The “big tent” mentality among progressives today only seems to apply to guns. Ideological flexibility was not on display when the Democratic National Committee and Sen. Bernie Sanders endorsed an Omaha mayoral candidate with an anti-abortion voting record. NARAL Pro-Choice America excoriated the move in a blistering statement, warning the party not to turn “its back on reproductive freedom.” In response, party chair Tom Perez hastily declared that reproductive rights are “not negotiable and should not change city by city or state by state.”

(Quist and Ossoff have both backed abortion rights, but neither may be taking much of a political risk. Libertarian-flavored Montana has a solid pro-choice majority according to a 50-state Pew Research Center poll. Georgia’s sixth district is heavily college-educated, and there is strong correlation between college degrees and support for abortion.)

Sanders also wasn’t inclined to cut Ossoff any slack regarding his economic platform. To reach right-leaning voters in his district, Ossoff emphasizes his support for “cutting wasteful spending” and does not embrace single-payer health care or free tuition. When it came to Mello, Sanders defended the endorsement on the grounds of political geography, “If you are running in rural Mississippi, do you hold the same criteria as if you’re running in San Francisco?” But when it came to Ossoff,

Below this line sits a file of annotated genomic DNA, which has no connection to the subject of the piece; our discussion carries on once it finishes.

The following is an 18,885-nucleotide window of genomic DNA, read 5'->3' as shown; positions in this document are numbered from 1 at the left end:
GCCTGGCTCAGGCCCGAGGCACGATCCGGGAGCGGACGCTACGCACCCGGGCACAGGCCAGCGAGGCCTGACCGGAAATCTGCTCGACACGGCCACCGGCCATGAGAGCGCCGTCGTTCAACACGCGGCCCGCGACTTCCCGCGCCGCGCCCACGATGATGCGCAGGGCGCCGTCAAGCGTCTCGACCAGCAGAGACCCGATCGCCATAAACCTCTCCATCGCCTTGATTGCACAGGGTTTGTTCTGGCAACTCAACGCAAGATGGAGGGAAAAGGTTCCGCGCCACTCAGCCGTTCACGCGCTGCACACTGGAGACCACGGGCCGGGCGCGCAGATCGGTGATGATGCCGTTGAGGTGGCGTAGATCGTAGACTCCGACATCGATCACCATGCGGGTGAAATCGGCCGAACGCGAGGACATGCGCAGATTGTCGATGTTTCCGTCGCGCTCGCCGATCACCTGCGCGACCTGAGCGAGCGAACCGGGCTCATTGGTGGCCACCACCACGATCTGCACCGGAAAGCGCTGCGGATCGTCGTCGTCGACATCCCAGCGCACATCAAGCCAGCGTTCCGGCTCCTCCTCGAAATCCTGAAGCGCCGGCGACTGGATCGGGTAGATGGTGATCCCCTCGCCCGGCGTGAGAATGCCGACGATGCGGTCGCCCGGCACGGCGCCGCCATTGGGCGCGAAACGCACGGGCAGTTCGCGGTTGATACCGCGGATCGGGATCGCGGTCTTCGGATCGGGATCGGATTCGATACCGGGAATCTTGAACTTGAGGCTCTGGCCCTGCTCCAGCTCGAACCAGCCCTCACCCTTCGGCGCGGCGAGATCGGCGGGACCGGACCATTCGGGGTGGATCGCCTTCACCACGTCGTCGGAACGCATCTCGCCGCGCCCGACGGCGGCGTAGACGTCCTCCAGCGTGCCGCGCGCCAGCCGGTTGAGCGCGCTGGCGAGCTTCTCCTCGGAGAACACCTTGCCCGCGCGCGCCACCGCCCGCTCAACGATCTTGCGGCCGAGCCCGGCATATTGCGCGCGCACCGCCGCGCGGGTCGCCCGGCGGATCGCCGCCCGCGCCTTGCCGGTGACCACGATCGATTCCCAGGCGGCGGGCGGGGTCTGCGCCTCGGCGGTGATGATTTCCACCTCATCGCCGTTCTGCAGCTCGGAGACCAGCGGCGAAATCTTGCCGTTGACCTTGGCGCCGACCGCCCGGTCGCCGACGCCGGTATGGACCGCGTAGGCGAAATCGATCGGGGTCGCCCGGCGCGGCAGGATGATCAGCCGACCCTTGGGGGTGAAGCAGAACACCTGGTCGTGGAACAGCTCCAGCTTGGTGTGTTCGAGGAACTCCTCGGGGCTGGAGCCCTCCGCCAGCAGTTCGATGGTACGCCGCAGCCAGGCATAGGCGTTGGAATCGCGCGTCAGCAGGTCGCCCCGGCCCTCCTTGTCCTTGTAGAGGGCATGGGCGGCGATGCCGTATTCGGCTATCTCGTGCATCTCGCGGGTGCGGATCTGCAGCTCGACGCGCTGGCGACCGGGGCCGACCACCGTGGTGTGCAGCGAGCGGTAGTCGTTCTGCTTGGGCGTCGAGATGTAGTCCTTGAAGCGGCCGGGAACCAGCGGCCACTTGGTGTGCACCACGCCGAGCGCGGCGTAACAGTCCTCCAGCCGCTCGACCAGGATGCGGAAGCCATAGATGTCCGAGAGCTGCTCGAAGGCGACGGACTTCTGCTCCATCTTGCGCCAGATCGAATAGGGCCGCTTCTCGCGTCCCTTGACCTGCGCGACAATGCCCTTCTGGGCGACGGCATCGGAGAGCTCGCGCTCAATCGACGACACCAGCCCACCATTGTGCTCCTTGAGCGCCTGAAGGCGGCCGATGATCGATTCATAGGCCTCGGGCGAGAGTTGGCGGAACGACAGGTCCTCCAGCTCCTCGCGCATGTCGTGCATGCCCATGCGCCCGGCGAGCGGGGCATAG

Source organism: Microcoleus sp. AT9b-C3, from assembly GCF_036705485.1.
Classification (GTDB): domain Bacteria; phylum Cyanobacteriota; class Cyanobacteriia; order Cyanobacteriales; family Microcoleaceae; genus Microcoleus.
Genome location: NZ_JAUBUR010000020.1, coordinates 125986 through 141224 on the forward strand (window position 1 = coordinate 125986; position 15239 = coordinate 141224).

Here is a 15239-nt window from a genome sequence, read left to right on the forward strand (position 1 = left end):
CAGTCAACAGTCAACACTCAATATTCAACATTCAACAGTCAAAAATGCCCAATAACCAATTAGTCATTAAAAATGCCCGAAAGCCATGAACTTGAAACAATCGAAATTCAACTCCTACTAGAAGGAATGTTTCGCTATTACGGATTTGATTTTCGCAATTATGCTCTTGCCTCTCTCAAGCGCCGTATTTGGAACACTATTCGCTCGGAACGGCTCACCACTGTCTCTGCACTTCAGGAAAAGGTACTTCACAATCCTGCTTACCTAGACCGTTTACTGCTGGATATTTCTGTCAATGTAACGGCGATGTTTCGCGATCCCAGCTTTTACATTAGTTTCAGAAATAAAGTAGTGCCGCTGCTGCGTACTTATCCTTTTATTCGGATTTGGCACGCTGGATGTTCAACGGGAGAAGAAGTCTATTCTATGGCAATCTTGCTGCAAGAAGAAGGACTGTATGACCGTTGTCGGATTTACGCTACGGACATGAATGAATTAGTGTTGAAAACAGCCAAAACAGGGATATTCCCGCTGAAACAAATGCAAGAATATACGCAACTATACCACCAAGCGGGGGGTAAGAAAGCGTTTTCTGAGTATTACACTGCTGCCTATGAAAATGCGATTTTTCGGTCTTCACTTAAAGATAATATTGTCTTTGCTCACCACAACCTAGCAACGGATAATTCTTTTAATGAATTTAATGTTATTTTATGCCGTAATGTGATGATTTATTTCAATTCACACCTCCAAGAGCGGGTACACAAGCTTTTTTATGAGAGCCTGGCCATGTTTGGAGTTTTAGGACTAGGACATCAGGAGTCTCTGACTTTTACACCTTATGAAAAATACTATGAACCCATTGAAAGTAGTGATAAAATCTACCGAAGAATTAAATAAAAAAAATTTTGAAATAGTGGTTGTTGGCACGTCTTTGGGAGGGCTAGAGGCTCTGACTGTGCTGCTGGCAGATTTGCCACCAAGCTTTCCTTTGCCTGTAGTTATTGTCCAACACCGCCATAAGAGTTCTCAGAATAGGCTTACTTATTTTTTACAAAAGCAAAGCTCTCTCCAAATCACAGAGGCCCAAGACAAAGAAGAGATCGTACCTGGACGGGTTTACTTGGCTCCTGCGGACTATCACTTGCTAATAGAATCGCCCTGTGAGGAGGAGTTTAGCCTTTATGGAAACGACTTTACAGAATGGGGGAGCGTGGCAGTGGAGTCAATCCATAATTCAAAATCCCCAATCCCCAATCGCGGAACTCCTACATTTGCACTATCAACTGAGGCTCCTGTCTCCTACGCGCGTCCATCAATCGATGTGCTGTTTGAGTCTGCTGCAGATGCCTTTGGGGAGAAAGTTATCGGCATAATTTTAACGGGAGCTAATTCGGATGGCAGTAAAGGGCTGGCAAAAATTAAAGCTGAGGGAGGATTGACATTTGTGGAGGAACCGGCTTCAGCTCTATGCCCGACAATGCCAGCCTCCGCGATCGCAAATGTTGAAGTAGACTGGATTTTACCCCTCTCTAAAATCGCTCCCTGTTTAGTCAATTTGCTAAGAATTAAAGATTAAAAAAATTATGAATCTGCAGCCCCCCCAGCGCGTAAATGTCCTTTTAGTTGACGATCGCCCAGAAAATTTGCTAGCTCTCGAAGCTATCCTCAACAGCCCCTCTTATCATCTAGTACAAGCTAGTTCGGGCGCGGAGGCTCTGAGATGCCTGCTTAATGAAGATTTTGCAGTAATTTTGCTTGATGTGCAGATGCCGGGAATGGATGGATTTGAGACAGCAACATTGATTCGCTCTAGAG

Sanders sniffed, “He’s not a progressive,” before belatedly offering an endorsement under duress.

NARAL and Sanders have a strong incentive to protect their agendas from Machiavellian strategists. They want to prove that their platforms are not political albatrosses in the red-state districts Democrats hope to reconquer. And they don’t want their issues to become second-class priorities, easily sacrificed when the going gets rough.

Which is exactly what is happening to gun control, and not for the first time.

***